The early 2000s also saw the birth of Facebook in 2004 (originally launched as Thefacebook). Facebook’s popularity quickly exploded and moved far beyond the Harvard campus it was meant to serve, becoming the biggest social network of the time. 

This was followed in 2006 with the creation of Twitter and later by the 2010 launch of Instagram

The birth of paid social

With the rise of social media came the birth of social media marketing. Social media companies need to make money in order to operate and since usership on these sites is free, social ads are a critical part of their business model.  

As early as 2002, social media sites were using advertising to target specific demographics on their platforms and between 2005 and 2006 Facebook introduced its own advertising platform. This let advertisers easily target Facebook users based on age, location, and interests. 

Twitter and YouTube also both introduced ad options shortly after their founding, with YouTube even making a partnership program in order to share a portion of its ad revenue with creators. In 2007 to 2008 Twitter also introduced Promoted Tweets. 

Promoted Tweets changed the game, giving advertisers a subtle way to boost their own messaging while blending in with the rest of the site’s content. 

Instagram introduced its own advertising options in 2013, a full three years after the app first launched. 

Since then, advertising options have continued to evolve on each of the major platforms, and on new platforms that capture the public imagination.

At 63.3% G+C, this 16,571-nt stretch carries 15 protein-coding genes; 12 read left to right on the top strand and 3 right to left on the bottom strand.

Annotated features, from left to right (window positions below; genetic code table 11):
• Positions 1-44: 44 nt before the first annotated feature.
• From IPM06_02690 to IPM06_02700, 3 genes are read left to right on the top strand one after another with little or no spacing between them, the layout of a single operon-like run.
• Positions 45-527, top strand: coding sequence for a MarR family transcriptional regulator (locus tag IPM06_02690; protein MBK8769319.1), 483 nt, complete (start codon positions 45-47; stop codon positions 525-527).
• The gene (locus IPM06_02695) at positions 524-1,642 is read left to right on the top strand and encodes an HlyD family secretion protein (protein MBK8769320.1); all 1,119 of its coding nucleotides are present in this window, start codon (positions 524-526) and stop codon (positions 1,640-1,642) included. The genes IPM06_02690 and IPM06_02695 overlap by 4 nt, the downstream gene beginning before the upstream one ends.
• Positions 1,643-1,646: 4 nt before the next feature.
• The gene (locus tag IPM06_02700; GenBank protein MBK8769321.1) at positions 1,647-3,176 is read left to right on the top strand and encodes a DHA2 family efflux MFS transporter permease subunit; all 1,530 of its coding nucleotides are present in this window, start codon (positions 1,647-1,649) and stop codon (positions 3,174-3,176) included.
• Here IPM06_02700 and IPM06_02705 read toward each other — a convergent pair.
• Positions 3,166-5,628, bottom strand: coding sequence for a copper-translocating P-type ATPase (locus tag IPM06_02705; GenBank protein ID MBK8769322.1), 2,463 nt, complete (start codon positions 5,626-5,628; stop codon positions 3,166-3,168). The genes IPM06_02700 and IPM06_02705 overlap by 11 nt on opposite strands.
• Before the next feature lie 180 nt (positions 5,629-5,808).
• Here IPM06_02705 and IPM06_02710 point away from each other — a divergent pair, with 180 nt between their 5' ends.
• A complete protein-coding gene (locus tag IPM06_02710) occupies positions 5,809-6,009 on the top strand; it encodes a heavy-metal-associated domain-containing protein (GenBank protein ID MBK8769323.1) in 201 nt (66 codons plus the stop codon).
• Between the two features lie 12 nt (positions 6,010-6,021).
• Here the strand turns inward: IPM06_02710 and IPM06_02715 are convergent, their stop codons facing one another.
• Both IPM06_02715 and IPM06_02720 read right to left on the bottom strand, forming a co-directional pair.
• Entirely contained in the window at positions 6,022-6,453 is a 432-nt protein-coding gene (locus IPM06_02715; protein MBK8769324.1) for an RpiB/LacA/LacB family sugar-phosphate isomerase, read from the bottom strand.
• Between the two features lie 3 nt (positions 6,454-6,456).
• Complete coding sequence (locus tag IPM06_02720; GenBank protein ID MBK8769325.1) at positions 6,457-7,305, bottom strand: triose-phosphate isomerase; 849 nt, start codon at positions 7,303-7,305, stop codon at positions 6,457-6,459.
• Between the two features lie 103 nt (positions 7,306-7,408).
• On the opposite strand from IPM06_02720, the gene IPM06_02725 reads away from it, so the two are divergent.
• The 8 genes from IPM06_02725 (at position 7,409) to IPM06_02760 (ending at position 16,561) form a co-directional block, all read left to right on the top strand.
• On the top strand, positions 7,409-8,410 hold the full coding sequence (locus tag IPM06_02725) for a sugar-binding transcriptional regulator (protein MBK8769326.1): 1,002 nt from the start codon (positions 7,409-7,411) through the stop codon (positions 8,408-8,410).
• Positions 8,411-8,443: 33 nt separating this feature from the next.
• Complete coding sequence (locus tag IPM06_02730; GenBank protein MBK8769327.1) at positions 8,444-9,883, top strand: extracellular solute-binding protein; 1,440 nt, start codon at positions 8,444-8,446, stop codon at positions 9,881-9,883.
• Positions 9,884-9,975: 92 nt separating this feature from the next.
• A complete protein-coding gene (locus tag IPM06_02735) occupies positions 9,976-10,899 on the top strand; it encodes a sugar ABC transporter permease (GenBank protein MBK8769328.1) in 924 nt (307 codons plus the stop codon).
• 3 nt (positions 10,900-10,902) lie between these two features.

Facebook has created sponsored stories, carousel ads, and Custom Audiences, LinkedIn introduced LinkedIn Ads, Instagram introduced video ads and story ads – each social platform has continued to evolve their ad options as their platform has grown and changed. 

This has given marketers new tools to reach the almost 4.8 billion social media users across the globe.

Social media marketing today 

Social media is continuing to evolve and with it, social media marketing. Today, there are three main ways that brands reach audiences through social media: 

  • Paid social: paid social refers to paid promotion on social media sites. This can be through ads or sponsored posts. 
  • Social posts: brands can also engage on social media by creating their own social posts in order to generate organic traffic. 
  • Influencer marketing: Influencer marketing refers to partnerships made with popular social media users. These users, also known as influencers can share or promote your product or service, acting both as an ad and a testimonial. 

In terms of paid social, new ad formats and targeting options are regularly introduced, so it’s critical that marketers stay on top of the options available to them in order to get the most for their ad-spend. 

It is equally important for marketers to be aware of the latest changes to the social landscape, including the launch of new platforms (like Threads) and major changes to existing players (like Twitter’s recent rebrand to X, and new advertising rules).

Social trends and technology both constantly change; it makes sense that social media marketing is constantly changing as well. Savvy social marketers know that keeping on top of social trends and making use of digital content creators are great ways to stay ahead of the competition and reach critical audiences online.